Harvard Law School Makes Online Zero-L Course Free for All U.S. Law Schools Due to Coronavirus
For Kennedy School Fellows, Epstein-Linked Donors Present a Moral Dilemma
Tenants Grapple with High Rents and Local Turnover at Asana-Owned Properties
In April, Theft Surged as Cambridge Residents Stayed at Home
The History of Harvard's Commencement, Explained
A proposal to establish a uniform per kilowatt-hour rate for all users of electricity, one of three placed on the November 2 Massachusetts ballot on Wednesday, could lead to a tuition hike for Harvard students if voters approve the measure.
The lower rates which large users of electricity presently receive would be eliminated under the proposal, increasing the University's electric bill by a "substantial" amount, Donald C. Moulton, assistant vice president for government and community affairs, said last night.
The flat rate would have an "inflationary impact" which would affect private institutions such as hospitals and private colleges, Walter P. Muther, vice president and general counsel of Associated Industries of Massachusetts, a group opposed to the referendum, said yesterday.
Commenting on the proposal's chances for approval, Muther said that the public needs to be educated, and when they "understand the situation better, I don't think it will wash."
Jim Katz, a spokesman for Massachusetts Fair Share, the group which sponsored the petition drive to put the question on the ballot, said yesterday that public opinion is probably in favor of the measure right now but that an expected industry-sponsored campaign in opposition to the flat rate might jeopardize its passage.
The graduated income tax once again will appear on the ballot, as it did in 1972, 1968 and 1962. But Katz said he feels the tax has "a better chance" of passage this time because the Massachusetts House will set the tax rate prior to the November election so that people can see exactly what they will have to pay.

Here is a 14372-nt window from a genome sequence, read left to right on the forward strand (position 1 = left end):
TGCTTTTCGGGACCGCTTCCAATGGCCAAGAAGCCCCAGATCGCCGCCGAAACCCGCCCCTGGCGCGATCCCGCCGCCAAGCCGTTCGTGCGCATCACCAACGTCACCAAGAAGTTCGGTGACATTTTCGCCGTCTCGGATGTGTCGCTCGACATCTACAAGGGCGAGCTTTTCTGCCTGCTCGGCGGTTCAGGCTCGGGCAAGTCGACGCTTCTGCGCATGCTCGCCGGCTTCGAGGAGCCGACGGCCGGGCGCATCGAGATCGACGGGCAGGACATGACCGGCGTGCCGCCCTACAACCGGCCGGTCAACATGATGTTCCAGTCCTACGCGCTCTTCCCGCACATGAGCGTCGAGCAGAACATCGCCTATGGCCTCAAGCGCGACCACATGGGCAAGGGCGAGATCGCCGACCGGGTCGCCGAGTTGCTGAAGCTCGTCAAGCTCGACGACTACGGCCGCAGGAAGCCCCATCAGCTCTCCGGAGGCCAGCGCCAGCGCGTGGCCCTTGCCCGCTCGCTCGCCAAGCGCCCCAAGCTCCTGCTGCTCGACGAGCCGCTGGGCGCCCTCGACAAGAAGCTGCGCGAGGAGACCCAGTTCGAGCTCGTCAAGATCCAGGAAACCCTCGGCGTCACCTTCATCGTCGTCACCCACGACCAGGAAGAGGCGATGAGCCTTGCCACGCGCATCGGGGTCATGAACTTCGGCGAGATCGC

A third question was placed on the ballot on Wednesday, a proposal to ban private possession of handguns, could be decided in court rather than at the polls.
In an unprecedented move, the Massachusetts legislature placed an alternative legislative amendment on the ballot calling for mandatory prison sentences for most crimes committed with a gun. Under Massachusetts law, if both proposals receive over 30 percent of the vote only the one receiving the most votes becomes law.
A spokesman for Middlesex County Sheriff John J. Buckley, president of People Vs. Handguns, a group which backs the handgun ban, said yesterday that placing the alternative measure on the ballot represents an attempt to cloud the issue and a "corruption of the petition process." He said People Vs. Handguns plans to go to court in the next few days to challenge its legitimacy.
State Secretary Paul H. Guzzi said in a news conference yesterday that he could not ask the Supreme Court for a ruling on the issue, although the alternative amendment raises questions of "constitutional propriety and ultimate fairness."
State Senator Jack H. Backman, who filed the first bill to ban handguns, said yesterday that he feels the alternative is illegal because it goes beyond the scope of the original petition, since it deals with prison terms for the use of handguns, not the banning of handguns.
Backman also said that the law states that any bill relating to the powers of courts is not a proper petition. He said he feels the legislature was trying to "confuse the voter."
The spokesman for Sherrif Buckley said if the handgun ban question appears on the ballot by itself is a "better than 50 per cent chance that it will be approved," but its chances of passage are slim if the alternative also appears.
Want to keep up with breaking news? Subscribe to our email newsletter.